The Dawn of the Internet
As the Internet was coming into its own, during the early 1980s, hackers that didn't want their websites, newsgroups, etc, to be picked up in a simple keyword search began using numbers to replace certain letters (mostly vowels) such as A = 4 or E = 3.
At this point, l33t speak was only known to a select few and only used when necessary. However, in 1994, id Software began to add Internet connectivity to Doom and Doom II, leading to a revolution in PC gaming and also to the rise of l33t speak.
As with any type of competition, 'smack' talk became prevalent in online gaming. Phrases such as 'I am elite' became common place, and somewhere down the line l33t speak crept in, reforming the phrase into '1 4m 3l1t3' in order to demonstrate that the speaker was a hacker and someone to be feared. It was further exaggerated by purposeful bad spelling and eventually wound up as something like this, '1 4m 3l33t!' and simplified to, '1 4m 133t'. Hence the name 'l33t speak'.
But eventually, l33t speak began to fall out of use because of the amount of time it takes to type, as well as the overuse of it by some, changing it from amusing to annoying.
l33t Hits the Big Time
l33t speak was still relatively unknown to the Internet masses at this point. It had almost disappeared from gaming entirely. However, a very popular web comic called Megatokyo brought l33t speak into mainstream with its infamous speak l33t? comic. These days l33t speak is very well known to the hardcore Internet community (especially gamers).
Grammar or Lack Thereof
As you've already seen, basic l33t is just replacing vowels with numbers:
* A = 4
* E = 3
* I = 1
* O = 0
However l33t is a very flexible 'language' and you can go from this very basic l33t, to ultra 1337 by being creative; a few examples:
* O = ()
* U = |_|
* T = 7
* D = |)
* W = \/\/
* S = $
There is no agreed-upon way to write l33t, so it's up to you whether or not to go with light l33t, medium 1337, hard |_337 or even ultra |_33¯|¯. In this entry, 'l33t' is used except when referring to medium, hard or ultra '1337'.
Other Grammatical Oddities
The -0r clause can be used in place of -ed or -er, for example '1 0wnz0r!' (most commonly seen in ultra 1337 as '1 0\/\/|\|z0r!') rather than '1 0wn3d'. However it can also be used like this, '1 4m l33t h4x0r!' (in ultra 1337, '1 4|\/| |_337 |-|4x0r!') rather than, '1 4m 4 133t h4ck3r!'.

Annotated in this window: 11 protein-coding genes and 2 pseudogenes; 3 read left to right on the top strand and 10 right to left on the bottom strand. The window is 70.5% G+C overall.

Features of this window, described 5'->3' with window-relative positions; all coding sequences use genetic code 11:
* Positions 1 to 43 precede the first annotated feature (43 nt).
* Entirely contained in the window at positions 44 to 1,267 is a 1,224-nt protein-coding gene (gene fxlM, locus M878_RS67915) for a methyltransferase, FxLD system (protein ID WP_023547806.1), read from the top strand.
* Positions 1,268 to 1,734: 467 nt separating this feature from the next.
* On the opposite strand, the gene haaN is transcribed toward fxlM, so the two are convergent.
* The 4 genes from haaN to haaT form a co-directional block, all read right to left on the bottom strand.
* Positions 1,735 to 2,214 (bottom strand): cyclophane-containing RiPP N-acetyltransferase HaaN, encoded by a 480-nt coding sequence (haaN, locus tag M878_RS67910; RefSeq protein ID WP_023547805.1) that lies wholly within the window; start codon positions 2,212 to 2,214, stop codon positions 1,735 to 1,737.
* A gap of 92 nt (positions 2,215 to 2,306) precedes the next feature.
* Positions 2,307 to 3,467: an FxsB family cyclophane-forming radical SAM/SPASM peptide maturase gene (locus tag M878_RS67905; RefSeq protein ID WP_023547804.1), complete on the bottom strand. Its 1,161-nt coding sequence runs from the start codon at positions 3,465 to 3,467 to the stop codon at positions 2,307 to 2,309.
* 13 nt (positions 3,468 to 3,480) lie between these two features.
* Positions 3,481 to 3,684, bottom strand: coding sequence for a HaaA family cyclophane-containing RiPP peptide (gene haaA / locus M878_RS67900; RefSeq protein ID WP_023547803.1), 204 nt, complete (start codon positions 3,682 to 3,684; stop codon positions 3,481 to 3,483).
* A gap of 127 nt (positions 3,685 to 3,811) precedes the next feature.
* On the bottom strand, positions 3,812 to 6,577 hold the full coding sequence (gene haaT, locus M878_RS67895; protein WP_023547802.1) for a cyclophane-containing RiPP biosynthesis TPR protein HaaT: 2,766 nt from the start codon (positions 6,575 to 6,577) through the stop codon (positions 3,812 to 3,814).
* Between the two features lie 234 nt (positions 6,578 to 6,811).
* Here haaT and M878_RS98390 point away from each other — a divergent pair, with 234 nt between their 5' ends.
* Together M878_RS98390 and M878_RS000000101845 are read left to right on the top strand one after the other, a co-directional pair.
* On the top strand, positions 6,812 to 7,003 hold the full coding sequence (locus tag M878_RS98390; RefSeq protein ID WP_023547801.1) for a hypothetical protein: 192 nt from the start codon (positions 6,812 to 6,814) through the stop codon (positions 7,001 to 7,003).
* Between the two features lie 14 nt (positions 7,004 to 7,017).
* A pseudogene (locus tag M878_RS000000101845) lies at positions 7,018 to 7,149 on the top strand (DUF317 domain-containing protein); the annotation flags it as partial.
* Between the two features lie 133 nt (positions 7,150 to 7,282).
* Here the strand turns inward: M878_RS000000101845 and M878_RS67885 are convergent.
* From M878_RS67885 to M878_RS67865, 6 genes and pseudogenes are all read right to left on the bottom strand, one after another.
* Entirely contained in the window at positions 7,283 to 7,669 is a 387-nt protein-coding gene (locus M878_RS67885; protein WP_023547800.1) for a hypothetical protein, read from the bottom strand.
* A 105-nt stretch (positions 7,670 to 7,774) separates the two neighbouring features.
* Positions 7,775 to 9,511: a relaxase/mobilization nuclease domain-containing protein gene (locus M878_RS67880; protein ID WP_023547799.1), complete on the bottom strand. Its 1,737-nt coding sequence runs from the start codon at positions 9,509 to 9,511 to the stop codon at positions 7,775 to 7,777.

As a general rule, in l33t, rather than use 's' to make something plural, a 'z' is used instead. Also 'f' is normally changed to 'ph'. The short 'u' is often changed to '00', as well.
Punctuation is usually left out with greater consistency as the level of l33t increases. Full stops are left out entirely because, when you are chatting online, where you would normally put a full stop you just hit 'enter' to send the message and keep typing. Exclamation marks are used quite a bit (and usually quite a number at once), mostly because l33t is most commonly used in expressions of pleasure. Commas are generally left out in hard and ultra 1337, and are uncommon in medium 1337.
Although l33t speak is just a corrupted form of the English language, there are many phrases and words (spellings) that are unique to it.
0w|\| or 0wn3d - One of the most popular l33t words it is very loosely defined as beaten or can simply be an expression of awe, for example, 'I 0wn3d you' means 'I have beaten you in a very humiliating fashion', or '0wn4ge!' which means 'That was (or is) very nifty'.
w00t - Derived from 'hoot', this is defined as 'yay', it can be used, for example, upon victory or, possibly, the release and procurement of a new video card.
13wt - Treasure, good merchandise, possessions, a misspelling of loot. Most commonly referring to pirated software, items in a game or promotional giveaways.
h4x0r - Hacker, can be used for a real hacker or simply a very skillful person. This is the most common occurrence of the -0r clause.
ph33r - Fear, most commonly used in such phrases as, 'Ph33r m3!' or 'Ph33r |\/|y 1337 sk1llz!' It can also be written as, 'ph34r'.
sk1llz - Obviously derived from 'skill', referring to skill in some type of online game, programming or hacking. Many times used in conjunction with 'm4d'. As a general rule, if one has sk1llz, one is to be ph33r3d.
m4d - Mad, mostly used as a descriptive term meaning great, for example, 'h3s g0t m4d sk1llz'.
j00 - You, commonly used in such phrases as, 'j00 d34d f00'.
f00 - Fool, one who isn't very bright or skillful.
j0 - Yo, as in the greeting.
d00d - Dude; an expression of comrade, or just used to address a random person online.
sux0r - Sucks, as in '7h1s sux0r', one of the few common examples of the -0r clause.
l4m3r - Lamer, someone who is lame, someone who uses an unfair tactic or generally makes the things around him or her less fun.
n00b - Short for noobie, misspelling of newbie; someone who is new to something, or just not very good at it.
Although you can use l33t speak exclusively, it is looked down upon in most forums and chat rooms. The best place to use l33t speak is in a brief expression of excitement, when you are just playing around or in a supreme example of your geeky prowess.
darkthenewbieninja: H4 H4 LOL
sayen: ()H W417 1 6()7 4RMY KILLING YA BASE LOL
/-\ |3 C |) E F G |-| | J K |_ /\/\ |\| 0 P Q |2 S T U \/ \/\/ X Y Z
l33tspeak is also overuse of abbreviations such as brb, bbs, bbl, lol (Common), gtg/g2g, rofl (Common). They will usually have Caps Lock on for those letters that remain the same